We assumed that faction could not gain consistency and make head under institutions so free, so equal, so just, and so beneficent. This was a mistake less in regard to our institutions than in regard to human nature itself. But self-complacent, and consequently self-deceived, we have come all of a sudden to meet the emergency of civil war, and we find ourselves obliged to demonstrate that our government is adapted to resist and overcome domestic faction. It is a momentous but necessary trial. Perhaps it has not come too soon. Certainly we have no apprehension of failure. Revolutions are seldom successful, even when they have just causes. Revolution without a good cause, amounting to absolute necessity, is never possible in a country where stable government is at all known by experience of its blessings. The present attempt at revolution is based on no alleged experience of oppression. It puts forth only apprehensions of danger of oppression, which the form of the Constitution and the experience of its actual working proves to be altogether impossible. It is a revolution originating only in disappointed personal ambition. Personal ambition is the least effective of all the political agencies that can be found in an extended federal republic. The revolution aims at the life of the country. It gathers the support of only that small, though very active, class of persons who are so thoughtless as to be insensible to the importance of having a country to protect and defend, with benefit to themselves and their posterity. Against it are arrayed the larger portion of our people with whom love of country is the first and strongest of all the social passions—that holy sentiment which in mature life is the strongest passion of our common humanity.
Tell the Swiss republic, then, that with God's blessing we will preserve this model of federal republican government by which they have reformed their institutions, and we invoke them to retain their own with no less fidelity. So Switzerland and the United States shall in after ages be honored as the founders of the only true and beneficent system of human government, a system that harmonizes ncedful authority with the preservation of the natural rights of man. Every free citizen of Switzerland who comes here, so long as he remains, is practically a citizen of the United States. He goes in and out everywhere unchallenged. Nevertheless, the American citizen in Switzerland is a stranger, and the reiterated demand for his passport at every angle in his course reminds him painfully that he is suspected. His least elevated motive for going there is trade and commerce ; but the objects of most of our citizens in visiting Alpine countries are health and study of the more sublime and attractive features of nature and a fervent admiration for the free people who dwell among them. In the United States there is not one man base enough to do or wish an injury to the enlightened government or to the people of Switzerland. Why, then, should not the government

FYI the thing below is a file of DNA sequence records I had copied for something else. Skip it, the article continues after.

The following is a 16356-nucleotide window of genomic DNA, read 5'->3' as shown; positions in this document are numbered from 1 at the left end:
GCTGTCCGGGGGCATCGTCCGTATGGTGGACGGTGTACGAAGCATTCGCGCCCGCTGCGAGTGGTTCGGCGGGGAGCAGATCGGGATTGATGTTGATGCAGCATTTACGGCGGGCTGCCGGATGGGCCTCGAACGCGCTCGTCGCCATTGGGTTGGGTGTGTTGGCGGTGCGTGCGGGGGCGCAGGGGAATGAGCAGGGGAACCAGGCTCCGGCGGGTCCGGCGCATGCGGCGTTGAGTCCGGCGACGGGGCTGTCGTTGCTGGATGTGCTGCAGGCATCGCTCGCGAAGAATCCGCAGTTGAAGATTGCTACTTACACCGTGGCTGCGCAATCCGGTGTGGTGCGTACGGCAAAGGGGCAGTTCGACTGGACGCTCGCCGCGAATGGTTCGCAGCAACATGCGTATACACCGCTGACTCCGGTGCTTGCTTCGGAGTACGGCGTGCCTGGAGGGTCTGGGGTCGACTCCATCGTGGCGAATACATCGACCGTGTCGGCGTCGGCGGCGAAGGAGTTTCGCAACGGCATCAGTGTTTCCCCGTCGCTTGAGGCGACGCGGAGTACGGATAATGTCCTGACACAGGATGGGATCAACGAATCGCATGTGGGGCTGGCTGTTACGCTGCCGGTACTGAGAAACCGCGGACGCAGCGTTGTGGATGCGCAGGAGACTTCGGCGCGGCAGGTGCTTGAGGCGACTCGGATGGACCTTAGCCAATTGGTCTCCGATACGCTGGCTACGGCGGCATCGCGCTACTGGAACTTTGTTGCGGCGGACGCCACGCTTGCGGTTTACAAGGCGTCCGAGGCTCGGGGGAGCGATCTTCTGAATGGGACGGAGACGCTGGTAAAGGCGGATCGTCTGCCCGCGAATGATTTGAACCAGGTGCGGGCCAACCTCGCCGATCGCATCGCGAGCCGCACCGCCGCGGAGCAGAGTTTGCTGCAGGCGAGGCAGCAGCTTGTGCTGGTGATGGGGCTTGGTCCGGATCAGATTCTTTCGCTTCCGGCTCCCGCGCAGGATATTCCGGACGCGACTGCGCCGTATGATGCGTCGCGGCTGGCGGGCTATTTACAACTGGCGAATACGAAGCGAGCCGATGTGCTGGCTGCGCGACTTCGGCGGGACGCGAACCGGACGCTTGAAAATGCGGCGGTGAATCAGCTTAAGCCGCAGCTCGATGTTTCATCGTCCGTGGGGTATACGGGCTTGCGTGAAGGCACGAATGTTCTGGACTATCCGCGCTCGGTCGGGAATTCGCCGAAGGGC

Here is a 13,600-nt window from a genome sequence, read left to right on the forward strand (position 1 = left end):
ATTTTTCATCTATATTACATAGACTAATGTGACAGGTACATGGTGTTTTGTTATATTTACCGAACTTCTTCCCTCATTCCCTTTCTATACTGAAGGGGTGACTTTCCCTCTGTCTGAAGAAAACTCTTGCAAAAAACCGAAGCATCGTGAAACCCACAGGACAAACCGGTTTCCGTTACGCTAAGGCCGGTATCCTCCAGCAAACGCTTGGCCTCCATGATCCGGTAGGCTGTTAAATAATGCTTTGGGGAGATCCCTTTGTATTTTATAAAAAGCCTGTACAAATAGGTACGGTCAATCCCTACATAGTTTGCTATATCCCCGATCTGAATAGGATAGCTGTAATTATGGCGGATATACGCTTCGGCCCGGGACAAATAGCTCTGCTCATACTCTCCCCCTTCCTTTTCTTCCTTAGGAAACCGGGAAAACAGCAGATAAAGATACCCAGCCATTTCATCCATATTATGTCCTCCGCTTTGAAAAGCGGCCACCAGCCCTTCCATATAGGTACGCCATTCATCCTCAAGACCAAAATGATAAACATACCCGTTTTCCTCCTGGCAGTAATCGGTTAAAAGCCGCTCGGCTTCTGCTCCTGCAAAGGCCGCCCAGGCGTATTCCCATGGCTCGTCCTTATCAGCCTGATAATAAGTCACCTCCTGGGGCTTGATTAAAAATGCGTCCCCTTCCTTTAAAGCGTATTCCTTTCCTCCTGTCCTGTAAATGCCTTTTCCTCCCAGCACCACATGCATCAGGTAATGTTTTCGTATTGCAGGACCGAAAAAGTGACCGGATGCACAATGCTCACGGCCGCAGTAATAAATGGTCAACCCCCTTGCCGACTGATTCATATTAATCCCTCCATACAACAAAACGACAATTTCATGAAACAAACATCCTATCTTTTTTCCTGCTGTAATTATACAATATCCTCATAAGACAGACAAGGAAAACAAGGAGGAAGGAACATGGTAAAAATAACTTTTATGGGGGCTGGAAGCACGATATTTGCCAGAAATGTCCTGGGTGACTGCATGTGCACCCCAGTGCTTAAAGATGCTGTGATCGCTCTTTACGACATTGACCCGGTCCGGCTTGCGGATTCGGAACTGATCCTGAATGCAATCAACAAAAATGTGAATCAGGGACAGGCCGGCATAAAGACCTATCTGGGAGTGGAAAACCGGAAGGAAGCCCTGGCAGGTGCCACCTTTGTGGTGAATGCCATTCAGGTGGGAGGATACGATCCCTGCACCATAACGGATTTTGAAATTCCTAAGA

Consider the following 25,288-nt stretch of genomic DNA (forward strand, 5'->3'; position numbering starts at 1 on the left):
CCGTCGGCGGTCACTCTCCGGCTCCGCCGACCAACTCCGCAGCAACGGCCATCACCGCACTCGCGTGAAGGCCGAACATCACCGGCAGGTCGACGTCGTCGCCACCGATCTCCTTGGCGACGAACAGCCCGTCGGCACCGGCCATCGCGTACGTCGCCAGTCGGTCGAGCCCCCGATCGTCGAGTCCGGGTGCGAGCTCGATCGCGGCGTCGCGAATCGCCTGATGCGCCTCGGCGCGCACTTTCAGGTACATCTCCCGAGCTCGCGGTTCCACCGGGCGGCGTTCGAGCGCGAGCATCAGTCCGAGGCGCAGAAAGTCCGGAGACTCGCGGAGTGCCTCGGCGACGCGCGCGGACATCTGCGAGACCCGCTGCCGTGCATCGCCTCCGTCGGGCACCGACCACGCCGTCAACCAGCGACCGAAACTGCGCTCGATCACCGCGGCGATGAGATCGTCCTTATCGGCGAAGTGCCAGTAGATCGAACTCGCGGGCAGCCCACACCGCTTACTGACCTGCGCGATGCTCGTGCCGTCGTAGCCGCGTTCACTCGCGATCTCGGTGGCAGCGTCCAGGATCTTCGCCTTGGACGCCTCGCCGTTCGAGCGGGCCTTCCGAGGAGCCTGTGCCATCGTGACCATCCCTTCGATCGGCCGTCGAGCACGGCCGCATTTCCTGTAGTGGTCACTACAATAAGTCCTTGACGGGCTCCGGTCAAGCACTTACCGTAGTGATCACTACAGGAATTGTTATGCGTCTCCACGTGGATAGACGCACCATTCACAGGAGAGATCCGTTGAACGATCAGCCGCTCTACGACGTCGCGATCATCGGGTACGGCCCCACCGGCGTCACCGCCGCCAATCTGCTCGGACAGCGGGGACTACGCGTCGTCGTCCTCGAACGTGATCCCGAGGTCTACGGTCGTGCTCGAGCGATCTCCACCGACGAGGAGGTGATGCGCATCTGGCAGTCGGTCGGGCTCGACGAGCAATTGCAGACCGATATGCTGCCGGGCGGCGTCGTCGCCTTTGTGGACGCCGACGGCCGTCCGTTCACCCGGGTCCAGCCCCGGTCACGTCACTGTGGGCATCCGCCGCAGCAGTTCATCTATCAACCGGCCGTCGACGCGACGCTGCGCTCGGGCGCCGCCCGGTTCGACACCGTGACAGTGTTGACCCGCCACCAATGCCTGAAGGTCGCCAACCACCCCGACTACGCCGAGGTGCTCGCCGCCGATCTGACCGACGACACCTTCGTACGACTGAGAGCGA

of that country make us conscious of its confidence by allowing us the enjoyment of national hospitality while we are sojourning in their beautiful country?
Please bring this subject to the consideration of the authorities, and if you find them well disposed you will be authorized to conclude a convention with them on the subject.
We very much want good a history of the Swiss Confederacy since its reformation, especially showing how faction developes itself there, and how the government works in preventing or suppressing designs subversive of the federal unity of the republic The President hopes that you will furnish it; as he knows your ability for such a task.
Please also send to the department a copy of the fullest and best history of the Swiss Confederation, (perhaps Muller's.) It is desirable, not only with a view to accurate information upon the points just adverted to, but also with reference to the legislation and its causes of the respective members of the confederation with regard to the Israelites, a subject in relation to which your predecessor has had much correspondence with that government. I am, sir, your obedient servant,
WILLIAM H. SEWARD. GEORGE G. FOGG, Esq.,
&c., &c., &c., Berne.
Mr. Fay to Mr. Seward.
UNITED STATES LEGATION,
Berne, May 18, 1861. SIR :
* Referring to my No. 417, I communicated, in addition to the English printed copy of the inaugural of the President, a carefully made German tra ation. I have some reason to suppose that the commissioners of the seceded States were, or would soon be, in Paris, and as Mr. Dudley Mann was informally my predecessor in Berne, and has personal friends in the governmental regions, and might profit by the occasion to slip over from London or Paris, I had another interview on the subject this morning with President Knüsel. A very severe illness had kept me some time from seeing him. As I have received not a word from the department with regard to my recall, I have not communicated officially with the government upon the subject, but the President commenced, and I am unwilling to repeat his friendly remarks. He alluded, however, to the affair of Neuchâtel, and said I must not think the government had forgotten the services I had rendered to Switzerland, and particularly on that occasion. He repeated several times; but I will not dwell furtheru pon this point.
I asked if they had any news of the commissioners of the seceded States, and said I thought they might perhaps pay Berne a visit. I then addressed to him some earnest words upon a subject in which my whole heart is interested. I told him my public and private intelligence convinced me that the movement of the south would be suppressed ; that it was as insane as it was guilty; that the slowly rising spirit of the north, and the calm and efficient preparations made by the President, would, in due time,